It's been a while, hasn't it?
I'm forcing myself out of my inadvertent sabbatical to celebrate Earth Day. Like last year, I wanted to share some new things I've started doing to be kinder to our world.
Rainwater collection. The system is mostly all installed (it was waaaaay more complicated than I had thought), and rain over the last several months has kept it full, but we're still making final tweaks and haven't needed to start large-scale watering yet this year. But I've been using chemical-free rainwater for all of my hand-watering since last fall, and with most of our landscaping fairly well established by now (it's been two years since we put most of it in), I anticipate that we will be able to cover maybe half of our watering with rainwater. Of course, that depends on rainfall, but as long as we have some this summer,....
Just in time, too, since Texas's water woes are really getting serious -- so much so that the city could ban watering altogether in the relatively near future (with an exception for rainwater).
Curbside composting. We've been composting for several years, but our neighborhood is now part of the city's year-long curbside composting pilot project. The city delivered a new kitchen bin as well as a 90-gallon cart, which is nice because I can compost things like meat that can't be composted at home.
Although I still compost bunny poop and most of our kitchen scraps in the backyard, I use the city's bin for tree branches, weeds, and other things that I wouldn't want to put in my own compost. Surprisingly, I've filled the cart nearly every week since January.
Organic fertilizer. I've never used chemical fertilizers, and the tragedy at the fertilizer plant in West, Texas, gives us another reason to avoid them (after all, they were developed after World War II out of surplus explosive material -- who wants that in our environment?!). But despite starting a compost pile before the house was even built, I hadn't really ever used much of it in the garden. This spring, I've been spreading it on the lawn to help build richer soil, and I've also been exploring other organic products to enhance the landscaping.
Milkweed. I bought two milkweed plants a couple months ago because the monarch butterflies lay their eggs on milkweed (once hatched, the caterpillars love to eat it).
Hopefully more habitat will be just the thing to restore the monarch population...although it's likely that pesticides are the real problem. So far I haven't seen any monarchs, although we did have a family of swallowtail caterpillars devour my dill plant before moving on to the Italian parsley.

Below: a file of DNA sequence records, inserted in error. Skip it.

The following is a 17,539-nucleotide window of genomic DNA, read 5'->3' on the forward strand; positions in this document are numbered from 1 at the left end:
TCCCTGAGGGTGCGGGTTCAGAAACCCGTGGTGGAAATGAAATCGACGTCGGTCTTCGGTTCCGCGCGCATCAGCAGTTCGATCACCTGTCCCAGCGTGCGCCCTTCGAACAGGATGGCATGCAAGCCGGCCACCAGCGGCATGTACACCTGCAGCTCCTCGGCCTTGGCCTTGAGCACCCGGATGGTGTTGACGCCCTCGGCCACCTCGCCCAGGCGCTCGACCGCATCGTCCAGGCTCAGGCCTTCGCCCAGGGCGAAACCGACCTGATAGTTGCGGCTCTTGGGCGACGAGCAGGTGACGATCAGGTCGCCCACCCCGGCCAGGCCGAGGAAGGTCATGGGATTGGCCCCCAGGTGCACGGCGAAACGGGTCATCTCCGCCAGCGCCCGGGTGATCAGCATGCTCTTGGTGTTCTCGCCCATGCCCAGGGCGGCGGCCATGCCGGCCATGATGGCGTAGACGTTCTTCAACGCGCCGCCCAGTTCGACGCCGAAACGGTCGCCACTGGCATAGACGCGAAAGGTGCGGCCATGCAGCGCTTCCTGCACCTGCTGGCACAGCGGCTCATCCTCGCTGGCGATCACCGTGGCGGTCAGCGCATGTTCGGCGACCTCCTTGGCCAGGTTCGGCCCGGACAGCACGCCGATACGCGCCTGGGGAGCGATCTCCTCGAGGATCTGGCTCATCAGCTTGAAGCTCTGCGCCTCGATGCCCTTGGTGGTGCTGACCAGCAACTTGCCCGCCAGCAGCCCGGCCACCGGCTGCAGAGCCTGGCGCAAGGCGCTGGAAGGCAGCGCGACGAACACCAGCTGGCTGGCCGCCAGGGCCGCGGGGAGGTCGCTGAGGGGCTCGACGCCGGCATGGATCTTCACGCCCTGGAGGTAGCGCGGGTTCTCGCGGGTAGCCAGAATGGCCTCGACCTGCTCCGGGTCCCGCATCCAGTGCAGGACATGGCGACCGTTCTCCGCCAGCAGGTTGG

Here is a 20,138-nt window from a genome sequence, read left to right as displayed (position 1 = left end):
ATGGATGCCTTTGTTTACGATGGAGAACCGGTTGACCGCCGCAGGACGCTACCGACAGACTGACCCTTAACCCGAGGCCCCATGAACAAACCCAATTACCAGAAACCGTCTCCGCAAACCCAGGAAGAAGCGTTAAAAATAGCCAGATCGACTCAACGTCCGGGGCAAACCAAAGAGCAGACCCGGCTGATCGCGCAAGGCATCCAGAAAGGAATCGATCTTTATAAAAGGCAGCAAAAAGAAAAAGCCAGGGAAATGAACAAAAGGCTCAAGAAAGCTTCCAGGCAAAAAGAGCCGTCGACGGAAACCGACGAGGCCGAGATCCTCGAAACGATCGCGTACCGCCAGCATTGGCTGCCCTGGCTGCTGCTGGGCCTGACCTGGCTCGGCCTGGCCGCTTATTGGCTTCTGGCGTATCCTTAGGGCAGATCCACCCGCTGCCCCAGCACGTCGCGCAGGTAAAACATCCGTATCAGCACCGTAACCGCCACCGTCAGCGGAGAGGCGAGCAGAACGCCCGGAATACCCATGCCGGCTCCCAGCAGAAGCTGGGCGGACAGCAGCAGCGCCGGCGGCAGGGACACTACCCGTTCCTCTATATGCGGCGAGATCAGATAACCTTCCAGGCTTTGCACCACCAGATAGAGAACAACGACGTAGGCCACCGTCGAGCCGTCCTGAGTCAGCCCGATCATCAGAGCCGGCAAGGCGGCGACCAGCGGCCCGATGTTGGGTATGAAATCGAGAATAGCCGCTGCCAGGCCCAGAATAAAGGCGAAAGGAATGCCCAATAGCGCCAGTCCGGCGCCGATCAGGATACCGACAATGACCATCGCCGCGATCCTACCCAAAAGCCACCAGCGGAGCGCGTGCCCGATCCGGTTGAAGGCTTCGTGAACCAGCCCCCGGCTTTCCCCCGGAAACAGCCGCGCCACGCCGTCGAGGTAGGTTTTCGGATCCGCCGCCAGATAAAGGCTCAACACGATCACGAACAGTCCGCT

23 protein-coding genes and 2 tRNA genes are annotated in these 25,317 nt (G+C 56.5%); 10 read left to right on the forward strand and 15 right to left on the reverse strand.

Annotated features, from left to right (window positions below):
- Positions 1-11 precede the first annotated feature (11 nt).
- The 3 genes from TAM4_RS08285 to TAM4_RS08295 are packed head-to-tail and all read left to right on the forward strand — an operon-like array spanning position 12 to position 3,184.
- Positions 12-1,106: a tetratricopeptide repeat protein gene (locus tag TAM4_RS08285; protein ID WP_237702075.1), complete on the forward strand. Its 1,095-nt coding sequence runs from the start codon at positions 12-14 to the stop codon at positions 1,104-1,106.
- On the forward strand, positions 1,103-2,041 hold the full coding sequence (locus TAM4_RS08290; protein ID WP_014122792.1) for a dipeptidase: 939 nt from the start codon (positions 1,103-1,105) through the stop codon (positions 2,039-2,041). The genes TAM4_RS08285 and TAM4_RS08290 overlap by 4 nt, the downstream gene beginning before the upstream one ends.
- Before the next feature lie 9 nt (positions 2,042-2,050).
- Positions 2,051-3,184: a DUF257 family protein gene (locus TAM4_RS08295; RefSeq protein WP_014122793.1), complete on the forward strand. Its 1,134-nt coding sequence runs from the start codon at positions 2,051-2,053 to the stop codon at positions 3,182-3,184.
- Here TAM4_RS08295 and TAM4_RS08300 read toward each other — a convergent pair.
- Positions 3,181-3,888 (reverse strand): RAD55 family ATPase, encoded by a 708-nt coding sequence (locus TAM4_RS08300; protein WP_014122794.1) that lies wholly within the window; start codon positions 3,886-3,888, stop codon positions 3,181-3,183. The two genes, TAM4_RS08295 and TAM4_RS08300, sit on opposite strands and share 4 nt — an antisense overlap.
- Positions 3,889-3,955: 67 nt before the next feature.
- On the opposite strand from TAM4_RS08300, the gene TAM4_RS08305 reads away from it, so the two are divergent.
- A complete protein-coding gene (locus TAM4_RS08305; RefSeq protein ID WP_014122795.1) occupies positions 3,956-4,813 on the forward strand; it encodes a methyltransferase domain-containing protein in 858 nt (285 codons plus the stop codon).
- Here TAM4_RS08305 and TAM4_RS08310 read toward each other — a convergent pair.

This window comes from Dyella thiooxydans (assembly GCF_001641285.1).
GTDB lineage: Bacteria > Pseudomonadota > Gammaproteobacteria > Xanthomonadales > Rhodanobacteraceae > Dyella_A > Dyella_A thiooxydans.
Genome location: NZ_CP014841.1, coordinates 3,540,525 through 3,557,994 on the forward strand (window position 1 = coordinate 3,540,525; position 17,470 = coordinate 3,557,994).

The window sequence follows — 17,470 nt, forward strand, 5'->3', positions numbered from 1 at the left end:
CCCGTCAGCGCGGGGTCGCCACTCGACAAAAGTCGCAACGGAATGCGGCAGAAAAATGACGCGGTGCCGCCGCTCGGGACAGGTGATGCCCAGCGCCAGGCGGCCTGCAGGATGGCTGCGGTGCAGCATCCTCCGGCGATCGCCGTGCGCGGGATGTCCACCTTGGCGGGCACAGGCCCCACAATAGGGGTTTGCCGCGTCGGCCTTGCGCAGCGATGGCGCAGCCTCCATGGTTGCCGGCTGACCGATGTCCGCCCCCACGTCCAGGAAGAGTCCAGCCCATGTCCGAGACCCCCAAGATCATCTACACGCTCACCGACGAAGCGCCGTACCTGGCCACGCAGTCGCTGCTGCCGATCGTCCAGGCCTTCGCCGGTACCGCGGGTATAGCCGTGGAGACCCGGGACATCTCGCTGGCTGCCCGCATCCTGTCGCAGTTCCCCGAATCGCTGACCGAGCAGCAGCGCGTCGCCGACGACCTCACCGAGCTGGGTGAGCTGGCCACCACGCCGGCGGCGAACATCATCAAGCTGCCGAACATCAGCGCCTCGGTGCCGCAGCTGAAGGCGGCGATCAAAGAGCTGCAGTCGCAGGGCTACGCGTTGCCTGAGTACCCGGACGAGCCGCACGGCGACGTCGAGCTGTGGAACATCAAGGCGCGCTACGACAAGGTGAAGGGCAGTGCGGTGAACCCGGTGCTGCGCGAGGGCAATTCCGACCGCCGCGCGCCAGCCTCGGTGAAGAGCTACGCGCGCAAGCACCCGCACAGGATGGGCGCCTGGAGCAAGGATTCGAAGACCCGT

I think this one is green because it's on the verge of cocooning. Or maybe just 'cause it's Earth Day. To see the progression of swallowtail caterpillars, from the teeny-tiny babies that arrived after I planted the dill to this big, happy fellow, check out this informative website.
Organic milk. After learning a bit about how dairy cows are treated, I was motivated to make the switch to organic milk because the USDA requires organic cows to get some pasture time, and I think that's worth supporting. Later, as I read The Omnivore's Dilemma (one of the most fascinating books I've ever read), I learned about myriad other ill effects of factory farming that reinforced my decision, which leads me to...
The farmer's market. My life has changed A LOT over the last year-plus (for the better!), and the confluence of a shift toward more cooking, a desire to eat more organic food, and new habits that put me in different parts of town at different times has made it easy to make the farmer's market a fairly regular part of my routine. I love all the great fresh food I find there, and I love supporting local farmers.
Free-range backyard eggs. No, we didn't get chickens, but we got a new neighbor behind us, and he has five of the happy feathered ladies. And he's very generous with their eggs. Rumor has it that he's moving away this summer, but we're enjoying it while it lasts.
So there you have it. After moving into our super-green house and then adding drought-tolerant landscaping and solar panels, I didn't think there was much more we could easily do to be greener, but we did -- and apart from the rainwater system, none of it has really taken much effort at all.